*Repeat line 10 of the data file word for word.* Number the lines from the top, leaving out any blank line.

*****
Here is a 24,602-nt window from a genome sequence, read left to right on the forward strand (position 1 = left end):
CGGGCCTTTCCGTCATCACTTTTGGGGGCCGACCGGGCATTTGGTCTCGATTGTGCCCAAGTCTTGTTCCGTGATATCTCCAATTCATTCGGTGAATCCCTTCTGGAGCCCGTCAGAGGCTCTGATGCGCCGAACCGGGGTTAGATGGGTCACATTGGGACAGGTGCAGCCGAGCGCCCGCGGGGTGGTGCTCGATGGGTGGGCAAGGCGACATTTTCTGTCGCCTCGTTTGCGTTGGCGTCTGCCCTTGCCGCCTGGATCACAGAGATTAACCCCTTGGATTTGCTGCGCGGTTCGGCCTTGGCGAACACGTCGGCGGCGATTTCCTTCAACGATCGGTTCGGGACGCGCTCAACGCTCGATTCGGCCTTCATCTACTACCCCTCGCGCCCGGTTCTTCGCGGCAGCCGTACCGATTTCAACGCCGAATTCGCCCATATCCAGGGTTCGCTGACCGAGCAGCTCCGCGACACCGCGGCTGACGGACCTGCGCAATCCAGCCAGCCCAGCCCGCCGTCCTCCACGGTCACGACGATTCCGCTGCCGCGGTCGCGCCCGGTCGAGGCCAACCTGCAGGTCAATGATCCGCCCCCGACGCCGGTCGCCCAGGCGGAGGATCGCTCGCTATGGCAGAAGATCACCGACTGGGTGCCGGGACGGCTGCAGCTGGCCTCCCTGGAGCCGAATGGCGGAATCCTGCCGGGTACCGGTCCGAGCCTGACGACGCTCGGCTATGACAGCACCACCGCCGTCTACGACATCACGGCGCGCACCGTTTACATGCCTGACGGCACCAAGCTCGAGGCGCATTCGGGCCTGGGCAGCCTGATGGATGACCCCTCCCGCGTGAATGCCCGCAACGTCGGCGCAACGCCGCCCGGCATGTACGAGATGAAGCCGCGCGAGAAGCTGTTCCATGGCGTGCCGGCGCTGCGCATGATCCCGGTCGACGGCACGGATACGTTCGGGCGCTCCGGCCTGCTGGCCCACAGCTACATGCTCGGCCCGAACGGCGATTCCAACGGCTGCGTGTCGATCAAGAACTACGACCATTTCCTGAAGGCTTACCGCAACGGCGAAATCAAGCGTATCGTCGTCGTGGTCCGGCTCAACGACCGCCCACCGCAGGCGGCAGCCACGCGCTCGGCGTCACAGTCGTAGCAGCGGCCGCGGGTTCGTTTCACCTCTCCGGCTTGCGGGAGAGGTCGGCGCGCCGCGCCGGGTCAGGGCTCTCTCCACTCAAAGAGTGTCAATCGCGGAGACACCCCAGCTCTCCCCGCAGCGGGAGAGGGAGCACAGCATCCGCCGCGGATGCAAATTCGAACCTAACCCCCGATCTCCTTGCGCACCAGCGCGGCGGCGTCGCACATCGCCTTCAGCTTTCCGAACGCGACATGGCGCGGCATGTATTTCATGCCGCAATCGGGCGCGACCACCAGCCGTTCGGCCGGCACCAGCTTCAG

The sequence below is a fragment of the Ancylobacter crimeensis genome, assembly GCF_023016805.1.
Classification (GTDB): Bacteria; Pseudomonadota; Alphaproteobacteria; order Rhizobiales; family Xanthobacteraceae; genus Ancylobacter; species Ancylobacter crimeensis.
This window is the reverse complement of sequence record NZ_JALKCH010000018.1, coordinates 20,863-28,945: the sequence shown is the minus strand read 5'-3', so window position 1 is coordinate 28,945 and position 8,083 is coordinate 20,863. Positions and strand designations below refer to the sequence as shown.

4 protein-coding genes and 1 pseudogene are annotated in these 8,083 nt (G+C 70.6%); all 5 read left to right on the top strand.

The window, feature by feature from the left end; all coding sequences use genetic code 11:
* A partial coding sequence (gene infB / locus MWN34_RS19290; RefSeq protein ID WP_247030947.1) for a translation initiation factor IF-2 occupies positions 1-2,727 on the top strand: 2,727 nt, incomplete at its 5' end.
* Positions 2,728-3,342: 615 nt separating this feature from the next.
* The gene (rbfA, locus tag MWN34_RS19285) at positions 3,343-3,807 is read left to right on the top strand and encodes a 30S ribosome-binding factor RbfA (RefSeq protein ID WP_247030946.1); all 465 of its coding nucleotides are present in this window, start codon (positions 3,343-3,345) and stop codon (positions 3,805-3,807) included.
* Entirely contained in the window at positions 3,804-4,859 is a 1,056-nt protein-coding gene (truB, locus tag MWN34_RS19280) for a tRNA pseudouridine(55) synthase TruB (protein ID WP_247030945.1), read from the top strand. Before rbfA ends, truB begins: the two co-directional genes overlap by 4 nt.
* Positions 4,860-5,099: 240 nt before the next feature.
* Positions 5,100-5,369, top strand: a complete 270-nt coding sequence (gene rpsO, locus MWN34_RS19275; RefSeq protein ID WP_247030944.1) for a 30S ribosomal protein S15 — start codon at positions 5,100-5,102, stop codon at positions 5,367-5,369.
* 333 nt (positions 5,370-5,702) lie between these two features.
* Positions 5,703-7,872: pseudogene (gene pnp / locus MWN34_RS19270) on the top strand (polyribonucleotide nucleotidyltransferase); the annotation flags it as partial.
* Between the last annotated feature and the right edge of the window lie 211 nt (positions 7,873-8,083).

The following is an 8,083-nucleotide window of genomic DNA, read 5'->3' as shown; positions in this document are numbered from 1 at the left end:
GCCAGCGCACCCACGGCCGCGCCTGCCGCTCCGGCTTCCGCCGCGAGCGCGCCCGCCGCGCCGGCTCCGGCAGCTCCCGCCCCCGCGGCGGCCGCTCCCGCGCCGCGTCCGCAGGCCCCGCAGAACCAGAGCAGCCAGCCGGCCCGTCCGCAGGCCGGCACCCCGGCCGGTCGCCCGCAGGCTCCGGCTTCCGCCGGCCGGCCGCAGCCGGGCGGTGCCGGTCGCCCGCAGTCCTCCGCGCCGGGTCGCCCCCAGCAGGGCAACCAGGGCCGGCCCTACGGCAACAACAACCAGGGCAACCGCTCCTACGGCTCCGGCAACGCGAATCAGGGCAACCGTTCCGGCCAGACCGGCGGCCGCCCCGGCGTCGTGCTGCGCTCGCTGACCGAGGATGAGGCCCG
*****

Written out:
* The gene (rbfA, locus tag MWN34_RS19285) at positions 3,343-3,807 is read left to right on the top strand and encodes a 30S ribosome-binding factor RbfA (RefSeq protein ID WP_247030946.1); all 465 of its coding nucleotides are present in this window, start codon (positions 3,343-3,345) and stop codon (positions 3,805-3,807) included.